Some convictions at court-martial can carry certain collateral consequences. For example, domestic assault convictions will trigger Lautenberg limitations on gun ownership and possession. Convictions for offenses considered felonies at the state level can strip a convicted servicemember of the ability to vote or own weapons. Convictions for sex offenses usually leads to registration as a sex offender.
Some of these consequences result from federal law or regulations and apply to all convicted at courts-martial. Others are state requirements and will depend upon the state the convicted servicemember resides in. Sex offender registration is a mix of both federal and state requirements. When a servicemember is convicted of a sex offense at court-martial, there are three different aspects of registration requirements to be aware of. First, federal law (34 U.S.C. Sec. 20901, et seq.) requires mandatory sex offender registration for those convicted of offenses listed in the statute. Second, DoD Instruction 1325.7 identifies the offenses that will trigger a requirement for the military to notify state and local officials when a servicemember is convicted of one. Third, states have individual requirements concerning which offenses trigger registration and what the terms of that registration are.
The Court of Appeals for the Armed Forces determined a decade ago that in order for a guilty plea to a sex offense to be considered knowing and intelligent, the accused had to know the consequences of that plea. Defense counsel are required to notify an accused before he pleads guilty that the offense will require registration. Military judges are also required to discuss it with the accused before accepting a guilty plea. Military defense counsel are not required to know all of the state laws concerning registration, but they must notify the accused in writing when the federal law or DOD Instruction mandates registration or reporting and that states may have further requirements.
In the case of United States v. Lara, decided this week, the Air Force Court of Criminal Appeals found that SSgt Lara’s pleas of guilty to attempting to view child pornography and willful dereliction of duty for viewing adult pornography on his government computer were not knowing and intelligent because he was misinformed about his sex offender registration requirements.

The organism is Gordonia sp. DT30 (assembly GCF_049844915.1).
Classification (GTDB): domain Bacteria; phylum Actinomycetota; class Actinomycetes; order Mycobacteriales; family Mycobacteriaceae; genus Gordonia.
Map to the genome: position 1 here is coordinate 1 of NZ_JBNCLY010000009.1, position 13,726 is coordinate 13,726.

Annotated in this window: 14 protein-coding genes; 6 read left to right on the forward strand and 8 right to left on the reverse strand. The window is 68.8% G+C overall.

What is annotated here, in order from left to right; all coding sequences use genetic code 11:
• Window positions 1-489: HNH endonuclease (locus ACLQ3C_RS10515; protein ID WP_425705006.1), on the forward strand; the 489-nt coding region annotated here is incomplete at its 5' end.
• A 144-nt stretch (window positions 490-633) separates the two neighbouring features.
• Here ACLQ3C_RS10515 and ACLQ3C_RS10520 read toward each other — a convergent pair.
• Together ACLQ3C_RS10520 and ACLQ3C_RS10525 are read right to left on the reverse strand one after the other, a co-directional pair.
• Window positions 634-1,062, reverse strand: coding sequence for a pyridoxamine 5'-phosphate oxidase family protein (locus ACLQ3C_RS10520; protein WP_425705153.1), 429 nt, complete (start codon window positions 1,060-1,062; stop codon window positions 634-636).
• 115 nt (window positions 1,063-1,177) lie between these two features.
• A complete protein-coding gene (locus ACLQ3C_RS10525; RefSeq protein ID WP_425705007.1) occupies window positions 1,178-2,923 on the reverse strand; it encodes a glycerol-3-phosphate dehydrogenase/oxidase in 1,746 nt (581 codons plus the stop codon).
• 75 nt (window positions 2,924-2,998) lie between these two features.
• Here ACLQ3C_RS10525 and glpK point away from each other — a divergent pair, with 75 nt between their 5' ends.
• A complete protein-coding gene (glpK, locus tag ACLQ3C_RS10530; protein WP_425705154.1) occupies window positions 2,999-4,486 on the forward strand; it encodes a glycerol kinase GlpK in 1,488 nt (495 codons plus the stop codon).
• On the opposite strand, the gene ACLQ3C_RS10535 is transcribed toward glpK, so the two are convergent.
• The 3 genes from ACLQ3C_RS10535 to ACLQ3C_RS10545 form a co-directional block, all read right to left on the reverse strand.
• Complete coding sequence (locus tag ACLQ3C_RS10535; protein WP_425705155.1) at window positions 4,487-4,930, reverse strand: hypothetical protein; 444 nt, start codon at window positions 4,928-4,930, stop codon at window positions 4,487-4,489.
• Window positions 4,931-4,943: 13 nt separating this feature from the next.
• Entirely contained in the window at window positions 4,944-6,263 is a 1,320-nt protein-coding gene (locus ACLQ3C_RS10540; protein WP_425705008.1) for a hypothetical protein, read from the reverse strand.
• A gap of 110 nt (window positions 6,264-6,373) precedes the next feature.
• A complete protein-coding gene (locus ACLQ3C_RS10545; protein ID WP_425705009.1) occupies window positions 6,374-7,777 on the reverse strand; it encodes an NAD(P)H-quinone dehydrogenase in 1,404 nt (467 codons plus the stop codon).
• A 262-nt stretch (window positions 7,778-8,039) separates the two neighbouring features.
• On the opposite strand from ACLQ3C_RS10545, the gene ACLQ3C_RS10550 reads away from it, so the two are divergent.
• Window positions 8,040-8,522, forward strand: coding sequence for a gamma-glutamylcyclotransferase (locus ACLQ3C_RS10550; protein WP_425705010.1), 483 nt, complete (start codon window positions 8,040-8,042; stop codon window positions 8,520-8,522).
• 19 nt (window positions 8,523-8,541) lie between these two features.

Although his defense counsel provided him a written notification that he might be required to register, at trial the military judge told SSgt Lara that DoDI 1325.7 did not require registration. The trial counsel agreed with this statement and the defense counsel also told the military judge that this was correct. It appears that the attorneys all confused the DoDI requirement for the military to report convictions with the federal law requirement for who has to register. SSgt Lara WAS required to register under the federal law but his offenses were not included in the offenses in the DoDI requiring reporting to the state.
Upon his release from confinement, SSgt Lara was informed that he did have a federal obligation to register. He based his appeal on this fact, arguing that he would never have pled guilty if he had known that he would have to register at the federal level. He had believed that he would only be subject to state requirements and could pick which state to move to based upon those requirements. A federal registration meant that he would suffer the consequences of registration no matter where he lived.
The Air Force court agreed that the military judge misinformed SSgt Lara about his registration requirements. It further found that this misinformation made SSgt Lara’s pleas invalid and set his guilty findings aside. The case will now be returned to the Convening Authority for a new trial as though the first proceeding never occurred.
If you or your loved one is facing a court-martial or wants to appeal a court-martial conviction, you need someone with experience who knows the law. I have the experience you need. Please call Bill Cassara at (706) 445-2943 for a free consultation.